A Nuffield Southampton Theatres and Isango Ensemble Production co-production. Co-commissioned by 14-18 NOW, Nuffield Southampton Theatres and RÃ©pons Foundation
The Nuffield Southampton Theatres and Isango Ensemble co-production of SS Mendi Dancing the Death Drill opens at the The Royal Opera’s Linbury Theatre on 18 April. The piece is based on the book Dancing the Death Drill by Fred Khumalo (adapted by Gbolahan Obisesan) and is a powerful and moving requiem inspired by the real-life tragic maritime disaster during World War I that premiered at Nuffield Southampton Theatres last year.
In early 1917, the SS Mendi set sail from Cape Town, taking hundreds of black South African volunteers to support the Allied forces fighting in France. More than two million Africans saw service in World War I, but the passengers of the SS Mendi were not among them.
Early in the morning of 21 February 1917, the Mendi collided with a cargo ship amid thick fog in the English Channel south of the Isle of Wight and sank, killing 616 South Africans and 30 of the ship's crew.
In this moving work, individuals from disparate cultures become united in a final dance as the damaged ship goes down. This is the first London showing of the production after a hugely successful UK premiere at Nuffield Southampton Theatres. The premiere was one of the 14–18 NOW WW1 Centenary Art Commissions.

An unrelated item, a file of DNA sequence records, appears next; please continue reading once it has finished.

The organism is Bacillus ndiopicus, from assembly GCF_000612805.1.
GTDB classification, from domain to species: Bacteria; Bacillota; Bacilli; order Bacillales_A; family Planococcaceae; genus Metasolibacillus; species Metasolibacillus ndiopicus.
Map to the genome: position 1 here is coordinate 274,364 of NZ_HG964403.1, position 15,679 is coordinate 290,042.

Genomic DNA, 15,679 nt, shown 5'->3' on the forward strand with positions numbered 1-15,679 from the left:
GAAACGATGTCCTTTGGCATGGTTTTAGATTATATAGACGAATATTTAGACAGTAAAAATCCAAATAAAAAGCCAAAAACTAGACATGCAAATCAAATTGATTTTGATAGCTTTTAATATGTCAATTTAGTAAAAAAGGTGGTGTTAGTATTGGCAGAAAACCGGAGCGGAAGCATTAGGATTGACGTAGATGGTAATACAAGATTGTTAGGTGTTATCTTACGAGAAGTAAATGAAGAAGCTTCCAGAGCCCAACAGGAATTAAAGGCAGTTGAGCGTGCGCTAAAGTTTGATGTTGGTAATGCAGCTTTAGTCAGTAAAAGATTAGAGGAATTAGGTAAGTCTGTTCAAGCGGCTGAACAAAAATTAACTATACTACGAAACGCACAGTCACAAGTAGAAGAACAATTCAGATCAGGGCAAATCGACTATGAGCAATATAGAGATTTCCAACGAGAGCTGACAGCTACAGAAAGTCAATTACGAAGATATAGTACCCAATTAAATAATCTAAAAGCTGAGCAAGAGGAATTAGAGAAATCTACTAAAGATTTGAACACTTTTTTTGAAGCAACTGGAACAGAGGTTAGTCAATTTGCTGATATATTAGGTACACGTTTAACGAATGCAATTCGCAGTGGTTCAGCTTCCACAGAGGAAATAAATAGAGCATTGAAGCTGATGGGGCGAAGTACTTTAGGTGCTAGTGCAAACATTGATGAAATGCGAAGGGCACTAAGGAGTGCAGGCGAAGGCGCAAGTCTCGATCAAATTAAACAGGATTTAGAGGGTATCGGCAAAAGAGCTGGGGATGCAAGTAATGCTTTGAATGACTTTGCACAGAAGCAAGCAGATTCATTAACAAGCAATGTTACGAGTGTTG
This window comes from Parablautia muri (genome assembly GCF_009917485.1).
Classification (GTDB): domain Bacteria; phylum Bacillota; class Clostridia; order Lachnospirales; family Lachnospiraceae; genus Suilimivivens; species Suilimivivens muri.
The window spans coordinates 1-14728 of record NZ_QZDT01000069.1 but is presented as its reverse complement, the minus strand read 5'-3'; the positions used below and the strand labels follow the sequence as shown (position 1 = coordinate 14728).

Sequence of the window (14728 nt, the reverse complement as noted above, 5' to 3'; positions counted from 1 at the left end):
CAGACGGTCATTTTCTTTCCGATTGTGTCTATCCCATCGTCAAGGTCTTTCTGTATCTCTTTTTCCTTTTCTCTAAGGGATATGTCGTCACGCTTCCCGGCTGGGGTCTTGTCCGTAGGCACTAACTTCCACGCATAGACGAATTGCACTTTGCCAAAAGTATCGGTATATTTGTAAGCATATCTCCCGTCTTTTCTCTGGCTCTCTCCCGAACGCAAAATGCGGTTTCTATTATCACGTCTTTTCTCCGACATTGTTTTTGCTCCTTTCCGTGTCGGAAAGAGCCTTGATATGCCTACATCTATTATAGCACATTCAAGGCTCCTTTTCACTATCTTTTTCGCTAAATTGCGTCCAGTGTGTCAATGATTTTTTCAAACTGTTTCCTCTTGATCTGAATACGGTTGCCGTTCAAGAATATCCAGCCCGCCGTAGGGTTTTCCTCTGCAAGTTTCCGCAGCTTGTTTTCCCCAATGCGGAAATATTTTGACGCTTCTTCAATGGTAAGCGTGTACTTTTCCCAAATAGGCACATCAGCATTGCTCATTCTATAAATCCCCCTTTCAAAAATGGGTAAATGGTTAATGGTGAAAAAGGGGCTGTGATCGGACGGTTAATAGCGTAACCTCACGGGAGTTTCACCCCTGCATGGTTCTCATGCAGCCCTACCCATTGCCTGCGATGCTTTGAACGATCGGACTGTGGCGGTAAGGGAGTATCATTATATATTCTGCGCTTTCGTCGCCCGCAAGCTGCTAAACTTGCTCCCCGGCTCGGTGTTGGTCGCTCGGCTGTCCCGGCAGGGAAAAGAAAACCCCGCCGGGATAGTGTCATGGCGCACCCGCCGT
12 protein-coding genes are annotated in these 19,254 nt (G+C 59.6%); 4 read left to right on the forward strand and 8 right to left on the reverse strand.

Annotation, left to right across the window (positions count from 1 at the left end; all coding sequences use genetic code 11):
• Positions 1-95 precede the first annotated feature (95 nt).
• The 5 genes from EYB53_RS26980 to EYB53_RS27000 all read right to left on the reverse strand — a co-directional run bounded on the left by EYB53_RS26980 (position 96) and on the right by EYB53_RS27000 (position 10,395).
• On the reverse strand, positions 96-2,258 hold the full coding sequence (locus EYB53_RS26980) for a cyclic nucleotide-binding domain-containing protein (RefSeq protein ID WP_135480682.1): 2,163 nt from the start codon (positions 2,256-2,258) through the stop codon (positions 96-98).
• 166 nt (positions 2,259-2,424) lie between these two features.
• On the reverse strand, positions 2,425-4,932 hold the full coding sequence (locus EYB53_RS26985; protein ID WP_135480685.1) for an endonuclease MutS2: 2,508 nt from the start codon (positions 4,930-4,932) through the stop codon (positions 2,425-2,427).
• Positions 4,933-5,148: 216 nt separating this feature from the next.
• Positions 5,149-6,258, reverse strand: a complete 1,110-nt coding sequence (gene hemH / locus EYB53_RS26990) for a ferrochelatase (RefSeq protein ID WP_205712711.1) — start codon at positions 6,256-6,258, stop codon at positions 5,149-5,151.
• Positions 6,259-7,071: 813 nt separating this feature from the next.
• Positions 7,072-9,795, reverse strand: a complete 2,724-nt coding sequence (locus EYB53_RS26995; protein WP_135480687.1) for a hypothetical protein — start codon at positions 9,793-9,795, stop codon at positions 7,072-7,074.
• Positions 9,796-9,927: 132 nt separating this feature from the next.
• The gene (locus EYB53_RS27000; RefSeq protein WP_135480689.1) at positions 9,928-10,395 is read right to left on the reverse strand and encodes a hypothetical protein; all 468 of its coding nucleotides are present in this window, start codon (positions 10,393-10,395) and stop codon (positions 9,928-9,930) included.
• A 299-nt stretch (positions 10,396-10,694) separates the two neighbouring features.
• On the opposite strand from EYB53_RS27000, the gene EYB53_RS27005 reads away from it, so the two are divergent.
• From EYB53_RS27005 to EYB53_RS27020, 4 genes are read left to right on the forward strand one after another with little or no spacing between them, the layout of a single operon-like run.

SS Mendi: Dancing the Death Drill is directed by Mark Dornford-May, Artistic Director of the award-winning South African theatre company Isango Ensemble. The conductor is Mandisi Dyantyis, musical direction is by Mandisi Dyantyis and Paulina Malefane, movement is by Lungelo Ngamlana and lighting design is by Mannie Manim, relit by Chloe Kenward. The company is made up of both classically trained and untrained singers from the townships surrounding Cape Town.
Award-winning South African lyric theatre company Isango Ensemble, based in Cape Town, was founded in 2000 by Mark Dornford-May and Paulina Malefane. Their productions have toured the world, winning numerous awards. Isango has won worldwide acclaim for vibrant productions that reimagine the classics in inventive new contexts. Previous productions include U-Carmen eKhayelitsha,
The Magic Flute – Impempe Yomlingo and A Christmas Carol – Ikrismas Kherol.
Isango Ensemble uses a variety of instruments, including marimbas, drums carved from wood or made from old oil drums and covered with rawhide, empty plastic drinks bottles and drums made out of old dustbins, as well as the oldest percussion instruments of all, their own hands and feet.
SS Mendi: Dancing the Death Drill opens at the Royal Opera House on 18 April 2019.